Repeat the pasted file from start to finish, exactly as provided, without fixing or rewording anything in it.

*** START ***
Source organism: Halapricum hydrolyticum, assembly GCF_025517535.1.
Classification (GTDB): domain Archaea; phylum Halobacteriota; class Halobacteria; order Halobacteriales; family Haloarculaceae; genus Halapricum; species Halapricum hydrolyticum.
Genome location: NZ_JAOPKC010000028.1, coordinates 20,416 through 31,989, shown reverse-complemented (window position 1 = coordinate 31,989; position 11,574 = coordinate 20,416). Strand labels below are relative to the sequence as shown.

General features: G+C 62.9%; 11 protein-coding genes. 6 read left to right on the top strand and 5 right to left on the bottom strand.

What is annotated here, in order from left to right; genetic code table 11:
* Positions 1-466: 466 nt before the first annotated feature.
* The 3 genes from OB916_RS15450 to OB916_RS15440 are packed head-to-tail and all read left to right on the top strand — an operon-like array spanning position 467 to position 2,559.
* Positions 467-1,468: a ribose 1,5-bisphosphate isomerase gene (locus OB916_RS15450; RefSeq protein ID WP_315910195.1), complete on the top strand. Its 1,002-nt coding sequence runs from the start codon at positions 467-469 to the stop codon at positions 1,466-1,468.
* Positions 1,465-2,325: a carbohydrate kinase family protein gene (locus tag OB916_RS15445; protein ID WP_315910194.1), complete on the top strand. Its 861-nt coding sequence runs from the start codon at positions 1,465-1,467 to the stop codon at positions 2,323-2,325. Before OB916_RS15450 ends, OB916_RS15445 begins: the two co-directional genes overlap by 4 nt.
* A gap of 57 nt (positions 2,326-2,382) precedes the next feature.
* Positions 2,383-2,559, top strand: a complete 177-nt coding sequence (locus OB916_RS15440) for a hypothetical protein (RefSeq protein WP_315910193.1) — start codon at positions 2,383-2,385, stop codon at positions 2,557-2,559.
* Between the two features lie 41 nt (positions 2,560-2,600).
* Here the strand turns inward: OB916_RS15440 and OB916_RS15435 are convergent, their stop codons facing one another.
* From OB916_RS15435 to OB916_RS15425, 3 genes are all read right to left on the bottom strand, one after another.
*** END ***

Source organism: Halapricum hydrolyticum, assembly GCF_025517535.1.
Classification (GTDB): domain Archaea; phylum Halobacteriota; class Halobacteria; order Halobacteriales; family Haloarculaceae; genus Halapricum; species Halapricum hydrolyticum.
Genome location: NZ_JAOPKC010000028.1, coordinates 20,416 through 31,989, shown reverse-complemented (window position 1 = coordinate 31,989; position 11,574 = coordinate 20,416). Strand labels below are relative to the sequence as shown.

General features: G+C 62.9%; 11 protein-coding genes. 6 read left to right on the top strand and 5 right to left on the bottom strand.

What is annotated here, in order from left to right; genetic code table 11:
* Positions 1-466: 466 nt before the first annotated feature.
* The 3 genes from OB916_RS15450 to OB916_RS15440 are packed head-to-tail and all read left to right on the top strand — an operon-like array spanning position 467 to position 2,559.
* Positions 467-1,468: a ribose 1,5-bisphosphate isomerase gene (locus OB916_RS15450; RefSeq protein ID WP_315910195.1), complete on the top strand. Its 1,002-nt coding sequence runs from the start codon at positions 467-469 to the stop codon at positions 1,466-1,468.
* Positions 1,465-2,325: a carbohydrate kinase family protein gene (locus tag OB916_RS15445; protein ID WP_315910194.1), complete on the top strand. Its 861-nt coding sequence runs from the start codon at positions 1,465-1,467 to the stop codon at positions 2,323-2,325. Before OB916_RS15450 ends, OB916_RS15445 begins: the two co-directional genes overlap by 4 nt.
* A gap of 57 nt (positions 2,326-2,382) precedes the next feature.
* Positions 2,383-2,559, top strand: a complete 177-nt coding sequence (locus OB916_RS15440) for a hypothetical protein (RefSeq protein WP_315910193.1) — start codon at positions 2,383-2,385, stop codon at positions 2,557-2,559.
* Between the two features lie 41 nt (positions 2,560-2,600).
* Here the strand turns inward: OB916_RS15440 and OB916_RS15435 are convergent, their stop codons facing one another.
* From OB916_RS15435 to OB916_RS15425, 3 genes are all read right to left on the bottom strand, one after another.